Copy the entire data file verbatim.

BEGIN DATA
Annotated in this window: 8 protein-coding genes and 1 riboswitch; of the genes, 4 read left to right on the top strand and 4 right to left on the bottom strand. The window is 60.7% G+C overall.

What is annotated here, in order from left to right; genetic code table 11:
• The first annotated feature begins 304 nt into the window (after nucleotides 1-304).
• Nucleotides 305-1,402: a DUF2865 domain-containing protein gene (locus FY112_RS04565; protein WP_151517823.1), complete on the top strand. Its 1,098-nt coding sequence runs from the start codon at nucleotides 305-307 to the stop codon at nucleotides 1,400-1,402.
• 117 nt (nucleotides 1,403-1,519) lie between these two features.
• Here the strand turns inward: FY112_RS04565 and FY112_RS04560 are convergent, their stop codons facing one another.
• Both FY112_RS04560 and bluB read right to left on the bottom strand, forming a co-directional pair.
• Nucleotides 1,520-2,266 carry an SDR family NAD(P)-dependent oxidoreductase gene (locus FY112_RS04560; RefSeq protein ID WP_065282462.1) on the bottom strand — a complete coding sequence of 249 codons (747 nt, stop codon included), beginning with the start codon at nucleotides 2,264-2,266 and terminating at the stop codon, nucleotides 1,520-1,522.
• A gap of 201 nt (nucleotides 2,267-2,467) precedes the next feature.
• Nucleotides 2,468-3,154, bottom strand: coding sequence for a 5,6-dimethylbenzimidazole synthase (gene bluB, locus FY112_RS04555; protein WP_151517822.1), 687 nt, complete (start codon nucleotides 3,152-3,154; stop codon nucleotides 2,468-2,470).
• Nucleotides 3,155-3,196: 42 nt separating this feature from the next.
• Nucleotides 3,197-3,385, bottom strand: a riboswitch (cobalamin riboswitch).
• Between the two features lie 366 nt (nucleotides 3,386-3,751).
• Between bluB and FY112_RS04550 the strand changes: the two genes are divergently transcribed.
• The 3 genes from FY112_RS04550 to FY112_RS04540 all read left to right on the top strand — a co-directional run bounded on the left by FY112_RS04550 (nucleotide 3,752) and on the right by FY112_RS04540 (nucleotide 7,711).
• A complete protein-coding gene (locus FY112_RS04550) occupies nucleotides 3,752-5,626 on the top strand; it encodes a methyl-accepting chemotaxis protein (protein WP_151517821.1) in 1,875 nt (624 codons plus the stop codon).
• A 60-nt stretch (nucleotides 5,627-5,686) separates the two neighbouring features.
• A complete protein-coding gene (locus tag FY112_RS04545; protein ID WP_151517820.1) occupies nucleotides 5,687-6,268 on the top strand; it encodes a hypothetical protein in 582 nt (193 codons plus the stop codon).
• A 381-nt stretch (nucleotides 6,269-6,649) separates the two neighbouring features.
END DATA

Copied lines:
Annotated in this window: 8 protein-coding genes and 1 riboswitch; of the genes, 4 read left to right on the top strand and 4 right to left on the bottom strand. The window is 60.7% G+C overall.

What is annotated here, in order from left to right; genetic code table 11:
• The first annotated feature begins 304 nt into the window (after nucleotides 1-304).
• Nucleotides 305-1,402: a DUF2865 domain-containing protein gene (locus FY112_RS04565; protein WP_151517823.1), complete on the top strand. Its 1,098-nt coding sequence runs from the start codon at nucleotides 305-307 to the stop codon at nucleotides 1,400-1,402.
• 117 nt (nucleotides 1,403-1,519) lie between these two features.
• Here the strand turns inward: FY112_RS04565 and FY112_RS04560 are convergent, their stop codons facing one another.
• Both FY112_RS04560 and bluB read right to left on the bottom strand, forming a co-directional pair.
• Nucleotides 1,520-2,266 carry an SDR family NAD(P)-dependent oxidoreductase gene (locus FY112_RS04560; RefSeq protein ID WP_065282462.1) on the bottom strand — a complete coding sequence of 249 codons (747 nt, stop codon included), beginning with the start codon at nucleotides 2,264-2,266 and terminating at the stop codon, nucleotides 1,520-1,522.
• A gap of 201 nt (nucleotides 2,267-2,467) precedes the next feature.
• Nucleotides 2,468-3,154, bottom strand: coding sequence for a 5,6-dimethylbenzimidazole synthase (gene bluB, locus FY112_RS04555; protein WP_151517822.1), 687 nt, complete (start codon nucleotides 3,152-3,154; stop codon nucleotides 2,468-2,470).
• Nucleotides 3,155-3,196: 42 nt separating this feature from the next.
• Nucleotides 3,197-3,385, bottom strand: a riboswitch (cobalamin riboswitch).
• Between the two features lie 366 nt (nucleotides 3,386-3,751).
• Between bluB and FY112_RS04550 the strand changes: the two genes are divergently transcribed.
• The 3 genes from FY112_RS04550 to FY112_RS04540 all read left to right on the top strand — a co-directional run bounded on the left by FY112_RS04550 (nucleotide 3,752) and on the right by FY112_RS04540 (nucleotide 7,711).
• A complete protein-coding gene (locus FY112_RS04550) occupies nucleotides 3,752-5,626 on the top strand; it encodes a methyl-accepting chemotaxis protein (protein WP_151517821.1) in 1,875 nt (624 codons plus the stop codon).
• A 60-nt stretch (nucleotides 5,627-5,686) separates the two neighbouring features.
• A complete protein-coding gene (locus tag FY112_RS04545; protein ID WP_151517820.1) occupies nucleotides 5,687-6,268 on the top strand; it encodes a hypothetical protein in 582 nt (193 codons plus the stop codon).
• A 381-nt stretch (nucleotides 6,269-6,649) separates the two neighbouring features.